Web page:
A randomised controlled pilot study of standardised counselling and cost-free pharmacotherapy for smoking cessation among stroke and TIA patients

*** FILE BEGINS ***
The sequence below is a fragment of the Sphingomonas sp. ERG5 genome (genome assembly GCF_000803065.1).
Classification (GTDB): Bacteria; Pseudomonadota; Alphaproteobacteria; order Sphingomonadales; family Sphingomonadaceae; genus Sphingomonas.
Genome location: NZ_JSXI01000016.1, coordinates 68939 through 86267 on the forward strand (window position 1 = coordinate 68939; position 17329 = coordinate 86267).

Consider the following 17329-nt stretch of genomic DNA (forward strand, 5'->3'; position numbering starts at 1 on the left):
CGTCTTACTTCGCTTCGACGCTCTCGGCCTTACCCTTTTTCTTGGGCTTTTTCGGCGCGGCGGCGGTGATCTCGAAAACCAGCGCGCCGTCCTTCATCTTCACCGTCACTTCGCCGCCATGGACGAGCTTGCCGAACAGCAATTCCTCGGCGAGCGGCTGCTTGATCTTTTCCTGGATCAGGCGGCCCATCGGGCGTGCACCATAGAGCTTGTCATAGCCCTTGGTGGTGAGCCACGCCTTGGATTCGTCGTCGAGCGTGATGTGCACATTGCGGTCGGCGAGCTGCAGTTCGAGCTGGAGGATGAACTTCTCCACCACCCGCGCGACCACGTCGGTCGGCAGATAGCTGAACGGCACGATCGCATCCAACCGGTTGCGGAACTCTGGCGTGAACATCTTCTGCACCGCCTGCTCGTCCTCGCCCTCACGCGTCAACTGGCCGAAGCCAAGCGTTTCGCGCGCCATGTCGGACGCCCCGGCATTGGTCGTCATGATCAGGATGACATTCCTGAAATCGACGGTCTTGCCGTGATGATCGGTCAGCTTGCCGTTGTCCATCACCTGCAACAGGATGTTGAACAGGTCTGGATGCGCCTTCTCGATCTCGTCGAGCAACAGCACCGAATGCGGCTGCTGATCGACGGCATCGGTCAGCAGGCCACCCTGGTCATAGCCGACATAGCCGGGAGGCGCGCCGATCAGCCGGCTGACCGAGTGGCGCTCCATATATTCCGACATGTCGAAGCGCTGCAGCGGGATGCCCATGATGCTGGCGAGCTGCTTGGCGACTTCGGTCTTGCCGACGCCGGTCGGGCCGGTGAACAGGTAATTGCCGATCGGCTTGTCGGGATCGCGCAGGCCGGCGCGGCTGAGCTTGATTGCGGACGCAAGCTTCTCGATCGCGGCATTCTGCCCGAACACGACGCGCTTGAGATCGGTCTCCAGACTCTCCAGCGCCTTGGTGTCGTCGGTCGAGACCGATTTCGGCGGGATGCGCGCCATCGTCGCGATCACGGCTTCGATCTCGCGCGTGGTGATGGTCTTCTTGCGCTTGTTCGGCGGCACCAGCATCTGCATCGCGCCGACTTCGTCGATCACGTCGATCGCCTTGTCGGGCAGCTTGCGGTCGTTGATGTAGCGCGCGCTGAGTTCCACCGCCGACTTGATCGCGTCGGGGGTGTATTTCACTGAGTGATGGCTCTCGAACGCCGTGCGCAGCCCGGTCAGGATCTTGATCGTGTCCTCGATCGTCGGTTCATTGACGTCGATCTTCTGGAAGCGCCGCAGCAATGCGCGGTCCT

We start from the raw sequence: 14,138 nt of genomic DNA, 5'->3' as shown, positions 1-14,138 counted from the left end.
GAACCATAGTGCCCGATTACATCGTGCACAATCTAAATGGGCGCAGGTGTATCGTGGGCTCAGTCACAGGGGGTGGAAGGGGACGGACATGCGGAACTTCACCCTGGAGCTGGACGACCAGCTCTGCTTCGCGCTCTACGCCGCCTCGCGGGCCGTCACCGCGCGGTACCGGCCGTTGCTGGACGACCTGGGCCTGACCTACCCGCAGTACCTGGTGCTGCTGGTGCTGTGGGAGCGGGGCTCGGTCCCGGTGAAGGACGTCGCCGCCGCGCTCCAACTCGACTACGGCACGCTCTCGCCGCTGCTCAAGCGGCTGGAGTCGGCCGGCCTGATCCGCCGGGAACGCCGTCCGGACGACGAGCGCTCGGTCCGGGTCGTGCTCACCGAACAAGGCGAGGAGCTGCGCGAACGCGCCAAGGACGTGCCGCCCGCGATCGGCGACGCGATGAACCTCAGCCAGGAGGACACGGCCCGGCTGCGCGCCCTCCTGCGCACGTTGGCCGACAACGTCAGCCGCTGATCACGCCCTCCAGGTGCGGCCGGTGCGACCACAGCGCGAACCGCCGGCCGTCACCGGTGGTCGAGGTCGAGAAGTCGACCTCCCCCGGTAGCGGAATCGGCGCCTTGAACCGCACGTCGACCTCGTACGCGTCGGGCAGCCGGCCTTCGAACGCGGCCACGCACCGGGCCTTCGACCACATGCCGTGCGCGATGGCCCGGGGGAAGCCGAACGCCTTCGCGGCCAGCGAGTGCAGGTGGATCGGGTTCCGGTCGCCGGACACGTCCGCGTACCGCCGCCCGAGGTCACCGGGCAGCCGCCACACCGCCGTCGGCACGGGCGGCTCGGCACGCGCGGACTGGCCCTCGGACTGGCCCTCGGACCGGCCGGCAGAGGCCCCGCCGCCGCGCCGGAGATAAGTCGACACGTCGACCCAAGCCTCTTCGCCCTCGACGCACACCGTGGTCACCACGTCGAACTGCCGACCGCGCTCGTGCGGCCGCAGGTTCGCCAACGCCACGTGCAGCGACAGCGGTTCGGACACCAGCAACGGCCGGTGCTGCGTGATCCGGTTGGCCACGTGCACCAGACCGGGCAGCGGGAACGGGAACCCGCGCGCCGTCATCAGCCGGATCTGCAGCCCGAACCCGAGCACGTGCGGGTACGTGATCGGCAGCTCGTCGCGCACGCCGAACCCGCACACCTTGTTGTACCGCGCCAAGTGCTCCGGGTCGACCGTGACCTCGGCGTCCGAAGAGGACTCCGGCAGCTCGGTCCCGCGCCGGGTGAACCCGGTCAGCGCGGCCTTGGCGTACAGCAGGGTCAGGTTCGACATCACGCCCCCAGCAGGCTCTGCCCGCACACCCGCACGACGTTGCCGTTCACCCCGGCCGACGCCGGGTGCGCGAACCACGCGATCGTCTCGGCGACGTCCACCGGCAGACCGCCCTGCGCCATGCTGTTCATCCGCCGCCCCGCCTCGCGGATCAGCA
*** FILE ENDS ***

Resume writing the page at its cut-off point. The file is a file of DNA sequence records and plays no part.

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Background Tobacco use is a major risk factor for recurrent stroke. The provision of cost-free quit smoking medications has been shown to be efficacious in increasing smoking abstinence in the general population. Objective The objective of this pilot study was to assess the feasibility and obtain preliminary data on the effectiveness of providing cost-free quit smoking pharmacotherapy and counselling to smokers identified in a stroke prevention clinic. Trial design Cluster randomised controlled trial. Methods All patients seen at the Ottawa Hospital Stroke Prevention Clinic who smoked more five or more cigarettes per day, were ready to quit smoking in the next 30 days, and were willing to use pharmacotherapy were invited to participate in the study. All participants were advised to quit smoking and treated using a standardised protocol including counselling and pharmacotherapy. Participants were randomly assigned to either a prescription only usual care group or an experimental group who received a 4-week supply of cost-free quit smoking medications and a prescription for medication renewal. All patients received follow-up counselling. The primary outcome was biochemically validated quit rates at 26 weeks. The research coordinator conducting outcome assessment was blind to group allocation. Results Of 219 smokers screened, 73 were eligible, 28 consented and were randomised, and 25 completed the 26-week follow-up assessment. All 28 patients randomised were included in the analysis. The biochemically validated 7-day point prevalence abstinence rate in the experimental group compared to the usual care group was 26.6% vs 15.4% (adjusted OR 2.00, 95% CI 0.33 to 13.26; p=0.20). Conclusions It would be feasible to definitively evaluate this intervention in a large multi-site trial. Trial registration number http://ClinicalTrials.gov # UOHI2010-1.
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